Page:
A kind of salmon that's been genetically modified so that it grows faster may be on the way to a supermarket near you. The Food and Drug Administration approved the fish on Thursday — a decision that environmental and food-safety groups are vowing to fight.
This new kind of fast-growing salmon was actually created 25 years ago by Massachusetts-based AquaBounty Technologies. A new gene was inserted into fertilized salmon eggs — it boosted production of a fish growth hormone. The result: a fish that grows twice as fast as its conventional, farm-raised counterpart.
AquaBounty has been trying to get government approval to sell its fish ever since. Five years ago, the FDA's scientific advisers concluded that the genetically modified fish, known as AquaAdvantage salmon, is safe to eat and won't harm the environment.
Alison Van Eenennaam, a biotechnology specialist at the University of California, Davis, who was part of that scientific evaluation, says it wasn't a hard decision. "Basically, nothing in the data suggested that these fish were in any way unsafe or different to the farm-raised salmon," she says.
The FDA now is giving the salmon a green light. In a statement, the agency said that the data indicated "that food from the GE salmon is safe to eat by humans and animals" and "that the genetic engineering is safe for the fish." It's the first genetically modified animal approved for human consumption.
The FDA also says there's no reason why the fish needs to be labeled as different from any other salmon in the supermarket. Consumers Union, the policy and advocacy arm of Consumer Reports, decried that decision. "We are deeply disappointed with the FDA's decision to approve the AquaAdvantage salmon," Michael Hansen, senior scientist with Consumers Union, said in a statement. "And it's even more concerning that the FDA chose not to require any form of labeling, making it extremely difficult for consumers to know if the salmon is GE or not."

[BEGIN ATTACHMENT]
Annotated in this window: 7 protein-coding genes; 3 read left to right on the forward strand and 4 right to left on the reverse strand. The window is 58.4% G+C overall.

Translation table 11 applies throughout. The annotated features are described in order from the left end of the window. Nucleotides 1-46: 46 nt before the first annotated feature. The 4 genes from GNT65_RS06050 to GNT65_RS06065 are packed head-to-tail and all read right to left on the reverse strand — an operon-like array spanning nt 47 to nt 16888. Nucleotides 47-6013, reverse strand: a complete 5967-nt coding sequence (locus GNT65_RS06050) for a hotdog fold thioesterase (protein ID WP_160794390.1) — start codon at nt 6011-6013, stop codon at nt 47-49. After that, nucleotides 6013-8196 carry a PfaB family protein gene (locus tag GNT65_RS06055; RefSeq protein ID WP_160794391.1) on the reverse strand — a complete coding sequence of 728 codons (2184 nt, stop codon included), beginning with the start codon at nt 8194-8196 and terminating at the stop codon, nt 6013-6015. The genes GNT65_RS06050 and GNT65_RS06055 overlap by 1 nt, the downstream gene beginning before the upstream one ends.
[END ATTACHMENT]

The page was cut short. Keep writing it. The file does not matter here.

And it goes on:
The FDA is requiring AquaBounty to take precautions to make sure the fish don't get into the ocean, where they might compete with — or interbreed with — wild salmon. Critics of FDA approval for the salmon have repeatedly raised such concerns. AquaBounty says that the likelihood of its fish escaping is "virtually impossible," as Dave Conley, the company's director of corporate communications, told us this summer.
AquaBounty will only be allowed to raise the modified fish in tanks, on land, at just two sites — one in Canada and one in Panama. And the company says its fish will be sterile, so if they escape, they will fail to reproduce.
But those precautions aren't enough for the fish's opponents. "This frankenfish, this GMO salmon, should not be approved, and shouldn't have been approved," says Dana Perls, a campaigner with the environmental group Friends of the Earth.
Perls and other critics of this decision say that in the future, GMO fish farms may get bigger; mistakes will happen, and fish will escape into the oceans. To stop it now, they're organizing consumer boycotts.
"People do not want to eat this fish," Perls says. "And it's becoming more and more clear that the majority of consumers won't eat the GMO fish, even if it is available." In 2013, a New York Times poll found that three-quarters of Americans would not eat genetically modified fish. And in a 2010 poll by NPR, just 35 percent of respondents said they would try such fish.
Friends of the Earth says more than 60 grocery store chains have already promised not to sell the fish — including Safeway, Kroger, Target, Trader Joe's, Whole Foods, Aldi and many others.
And the Center for Food Safety, an environmental-advocacy group, says it will sue the FDA to block the approval of the salmon.